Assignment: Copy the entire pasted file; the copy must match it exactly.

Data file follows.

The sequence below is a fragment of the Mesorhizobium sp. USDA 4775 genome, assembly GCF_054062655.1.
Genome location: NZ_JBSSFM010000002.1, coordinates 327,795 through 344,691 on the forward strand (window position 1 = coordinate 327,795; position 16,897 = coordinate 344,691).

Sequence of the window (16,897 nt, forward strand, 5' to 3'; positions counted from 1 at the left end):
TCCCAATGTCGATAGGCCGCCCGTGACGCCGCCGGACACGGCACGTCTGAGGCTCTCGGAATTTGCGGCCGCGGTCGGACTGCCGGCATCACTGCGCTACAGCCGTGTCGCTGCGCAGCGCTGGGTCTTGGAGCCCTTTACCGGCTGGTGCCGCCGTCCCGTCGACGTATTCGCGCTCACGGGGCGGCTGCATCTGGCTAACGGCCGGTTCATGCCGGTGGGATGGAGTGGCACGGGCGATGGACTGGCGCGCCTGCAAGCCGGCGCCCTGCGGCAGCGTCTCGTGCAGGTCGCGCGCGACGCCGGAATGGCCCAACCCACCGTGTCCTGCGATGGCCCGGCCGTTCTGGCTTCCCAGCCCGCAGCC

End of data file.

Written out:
The sequence below is a fragment of the Mesorhizobium sp. USDA 4775 genome, assembly GCF_054062655.1.
Genome location: NZ_JBSSFM010000002.1, coordinates 327,795 through 344,691 on the forward strand (window position 1 = coordinate 327,795; position 16,897 = coordinate 344,691).

Sequence of the window (16,897 nt, forward strand, 5' to 3'; positions counted from 1 at the left end):
TCCCAATGTCGATAGGCCGCCCGTGACGCCGCCGGACACGGCACGTCTGAGGCTCTCGGAATTTGCGGCCGCGGTCGGACTGCCGGCATCACTGCGCTACAGCCGTGTCGCTGCGCAGCGCTGGGTCTTGGAGCCCTTTACCGGCTGGTGCCGCCGTCCCGTCGACGTATTCGCGCTCACGGGGCGGCTGCATCTGGCTAACGGCCGGTTCATGCCGGTGGGATGGAGTGGCACGGGCGATGGACTGGCGCGCCTGCAAGCCGGCGCCCTGCGGCAGCGTCTCGTGCAGGTCGCGCGCGACGCCGGAATGGCCCAACCCACCGTGTCCTGCGATGGCCCGGCCGTTCTGGCTTCCCAGCCCGCAGCC